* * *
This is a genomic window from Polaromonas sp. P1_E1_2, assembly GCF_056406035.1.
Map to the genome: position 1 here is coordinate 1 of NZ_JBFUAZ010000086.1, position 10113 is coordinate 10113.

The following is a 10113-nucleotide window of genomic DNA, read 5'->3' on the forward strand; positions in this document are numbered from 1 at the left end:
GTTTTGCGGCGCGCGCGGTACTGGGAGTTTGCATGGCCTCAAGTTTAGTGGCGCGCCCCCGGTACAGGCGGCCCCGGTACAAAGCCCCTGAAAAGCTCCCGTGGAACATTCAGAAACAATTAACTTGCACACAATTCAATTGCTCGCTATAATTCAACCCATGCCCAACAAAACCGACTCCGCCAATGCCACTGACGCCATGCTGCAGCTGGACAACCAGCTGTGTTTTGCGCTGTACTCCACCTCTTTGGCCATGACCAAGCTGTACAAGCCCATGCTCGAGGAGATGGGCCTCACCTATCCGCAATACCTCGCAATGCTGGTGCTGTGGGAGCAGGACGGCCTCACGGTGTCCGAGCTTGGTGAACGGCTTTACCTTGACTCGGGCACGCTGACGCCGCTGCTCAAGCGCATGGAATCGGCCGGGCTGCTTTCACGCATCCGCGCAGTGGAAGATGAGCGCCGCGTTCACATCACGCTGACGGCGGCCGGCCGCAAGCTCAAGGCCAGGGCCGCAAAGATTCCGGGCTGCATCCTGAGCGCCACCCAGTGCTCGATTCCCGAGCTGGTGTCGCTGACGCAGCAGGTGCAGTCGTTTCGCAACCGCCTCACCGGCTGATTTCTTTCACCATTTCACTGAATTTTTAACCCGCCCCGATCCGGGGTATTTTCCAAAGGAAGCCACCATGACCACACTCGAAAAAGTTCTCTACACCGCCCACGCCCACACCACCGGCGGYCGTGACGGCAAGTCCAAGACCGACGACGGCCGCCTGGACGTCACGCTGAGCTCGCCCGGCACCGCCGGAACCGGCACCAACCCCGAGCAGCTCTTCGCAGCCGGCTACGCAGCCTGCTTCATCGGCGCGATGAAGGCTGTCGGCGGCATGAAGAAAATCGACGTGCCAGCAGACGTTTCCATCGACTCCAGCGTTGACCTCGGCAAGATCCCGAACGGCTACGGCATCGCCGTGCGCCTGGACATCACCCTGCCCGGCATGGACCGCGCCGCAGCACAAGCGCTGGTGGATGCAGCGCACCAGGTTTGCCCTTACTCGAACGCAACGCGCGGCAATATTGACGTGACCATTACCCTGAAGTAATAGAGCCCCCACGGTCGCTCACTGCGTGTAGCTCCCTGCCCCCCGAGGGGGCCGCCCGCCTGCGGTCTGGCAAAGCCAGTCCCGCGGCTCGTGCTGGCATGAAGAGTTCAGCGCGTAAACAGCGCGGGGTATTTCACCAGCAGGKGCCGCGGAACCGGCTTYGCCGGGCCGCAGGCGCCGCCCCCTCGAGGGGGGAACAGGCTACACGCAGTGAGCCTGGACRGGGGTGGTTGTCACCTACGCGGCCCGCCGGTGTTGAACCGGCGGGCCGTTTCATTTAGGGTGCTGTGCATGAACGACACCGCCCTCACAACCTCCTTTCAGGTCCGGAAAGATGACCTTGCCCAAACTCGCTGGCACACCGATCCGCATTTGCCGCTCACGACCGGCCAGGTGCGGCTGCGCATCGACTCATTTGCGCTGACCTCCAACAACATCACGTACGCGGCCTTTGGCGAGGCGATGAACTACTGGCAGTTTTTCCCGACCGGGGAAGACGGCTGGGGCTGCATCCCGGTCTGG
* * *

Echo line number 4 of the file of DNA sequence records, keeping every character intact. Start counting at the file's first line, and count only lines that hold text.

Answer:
GTTTTGCGGCGCGCGCGGTACTGGGAGTTTGCATGGCCTCAAGTTTAGTGGCGCGCCCCCGGTACAGGCGGCCCCGGTACAAAGCCCCTGAAAAGCTCCCGTGGAACATTCAGAAACAATTAACTTGCACACAATTCAATTGCTCGCTATAATTCAACCCATGCCCAACAAAACCGACTCCGCCAATGCCACTGACGCCATGCTGCAGCTGGACAACCAGCTGTGTTTTGCGCTGTACTCCACCTCTTTGGCCATGACCAAGCTGTACAAGCCCATGCTCGAGGAGATGGGCCTCACCTATCCGCAATACCTCGCAATGCTGGTGCTGTGGGAGCAGGACGGCCTCACGGTGTCCGAGCTTGGTGAACGGCTTTACCTTGACTCGGGCACGCTGACGCCGCTGCTCAAGCGCATGGAATCGGCCGGGCTGCTTTCACGCATCCGCGCAGTGGAAGATGAGCGCCGCGTTCACATCACGCTGACGGCGGCCGGCCGCAAGCTCAAGGCCAGGGCCGCAAAGATTCCGGGCTGCATCCTGAGCGCCACCCAGTGCTCGATTCCCGAGCTGGTGTCGCTGACGCAGCAGGTGCAGTCGTTTCGCAACCGCCTCACCGGCTGATTTCTTTCACCATTTCACTGAATTTTTAACCCGCCCCGATCCGGGGTATTTTCCAAAGGAAGCCACCATGACCACACTCGAAAAAGTTCTCTACACCGCCCACGCCCACACCACCGGCGGYCGTGACGGCAAGTCCAAGACCGACGACGGCCGCCTGGACGTCACGCTGAGCTCGCCCGGCACCGCCGGAACCGGCACCAACCCCGAGCAGCTCTTCGCAGCCGGCTACGCAGCCTGCTTCATCGGCGCGATGAAGGCTGTCGGCGGCATGAAGAAAATCGACGTGCCAGCAGACGTTTCCATCGACTCCAGCGTTGACCTCGGCAAGATCCCGAACGGCTACGGCATCGCCGTGCGCCTGGACATCACCCTGCCCGGCATGGACCGCGCCGCAGCACAAGCGCTGGTGGATGCAGCGCACCAGGTTTGCCCTTACTCGAACGCAACGCGCGGCAATATTGACGTGACCATTACCCTGAAGTAATAGAGCCCCCACGGTCGCTCACTGCGTGTAGCTCCCTGCCCCCCGAGGGGGCCGCCCGCCTGCGGTCTGGCAAAGCCAGTCCCGCGGCTCGTGCTGGCATGAAGAGTTCAGCGCGTAAACAGCGCGGGGTATTTCACCAGCAGGKGCCGCGGAACCGGCTTYGCCGGGCCGCAGGCGCCGCCCCCTCGAGGGGGGAACAGGCTACACGCAGTGAGCCTGGACRGGGGTGGTTGTCACCTACGCGGCCCGCCGGTGTTGAACCGGCGGGCCGTTTCATTTAGGGTGCTGTGCATGAACGACACCGCCCTCACAACCTCCTTTCAGGTCCGGAAAGATGACCTTGCCCAAACTCGCTGGCACACCGATCCGCATTTGCCGCTCACGACCGGCCAGGTGCGGCTGCGCATCGACTCATTTGCGCTGACCTCCAACAACATCACGTACGCGGCCTTTGGCGAGGCGATGAACTACTGGCAGTTTTTCCCGACCGGGGAAGACGGCTGGGGCTGCATCCCGGTCTGG